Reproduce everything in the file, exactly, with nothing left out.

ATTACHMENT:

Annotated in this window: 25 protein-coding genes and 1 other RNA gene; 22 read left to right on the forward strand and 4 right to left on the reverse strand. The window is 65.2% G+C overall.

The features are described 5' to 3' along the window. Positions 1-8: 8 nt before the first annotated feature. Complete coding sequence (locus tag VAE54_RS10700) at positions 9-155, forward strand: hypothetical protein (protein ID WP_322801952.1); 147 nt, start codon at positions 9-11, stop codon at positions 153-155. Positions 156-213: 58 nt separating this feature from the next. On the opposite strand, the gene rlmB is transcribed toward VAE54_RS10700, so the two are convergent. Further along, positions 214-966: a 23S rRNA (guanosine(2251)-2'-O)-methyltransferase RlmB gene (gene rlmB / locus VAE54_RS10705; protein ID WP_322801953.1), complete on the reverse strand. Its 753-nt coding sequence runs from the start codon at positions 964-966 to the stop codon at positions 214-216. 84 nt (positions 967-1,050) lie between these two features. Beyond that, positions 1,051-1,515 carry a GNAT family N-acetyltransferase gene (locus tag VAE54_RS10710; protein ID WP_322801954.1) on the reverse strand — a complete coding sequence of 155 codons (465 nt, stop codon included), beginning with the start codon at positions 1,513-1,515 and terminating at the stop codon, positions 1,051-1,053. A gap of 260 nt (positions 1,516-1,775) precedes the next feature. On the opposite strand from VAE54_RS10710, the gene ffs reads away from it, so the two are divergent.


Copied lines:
Annotated in this window: 25 protein-coding genes and 1 other RNA gene; 22 read left to right on the forward strand and 4 right to left on the reverse strand. The window is 65.2% G+C overall.

The features are described 5' to 3' along the window. Positions 1-8: 8 nt before the first annotated feature. Complete coding sequence (locus tag VAE54_RS10700) at positions 9-155, forward strand: hypothetical protein (protein ID WP_322801952.1); 147 nt, start codon at positions 9-11, stop codon at positions 153-155. Positions 156-213: 58 nt separating this feature from the next. On the opposite strand, the gene rlmB is transcribed toward VAE54_RS10700, so the two are convergent. Further along, positions 214-966: a 23S rRNA (guanosine(2251)-2'-O)-methyltransferase RlmB gene (gene rlmB / locus VAE54_RS10705; protein ID WP_322801953.1), complete on the reverse strand. Its 753-nt coding sequence runs from the start codon at positions 964-966 to the stop codon at positions 214-216. 84 nt (positions 967-1,050) lie between these two features. Beyond that, positions 1,051-1,515 carry a GNAT family N-acetyltransferase gene (locus tag VAE54_RS10710; protein ID WP_322801954.1) on the reverse strand — a complete coding sequence of 155 codons (465 nt, stop codon included), beginning with the start codon at positions 1,513-1,515 and terminating at the stop codon, positions 1,051-1,053. A gap of 260 nt (positions 1,516-1,775) precedes the next feature. On the opposite strand from VAE54_RS10710, the gene ffs reads away from it, so the two are divergent.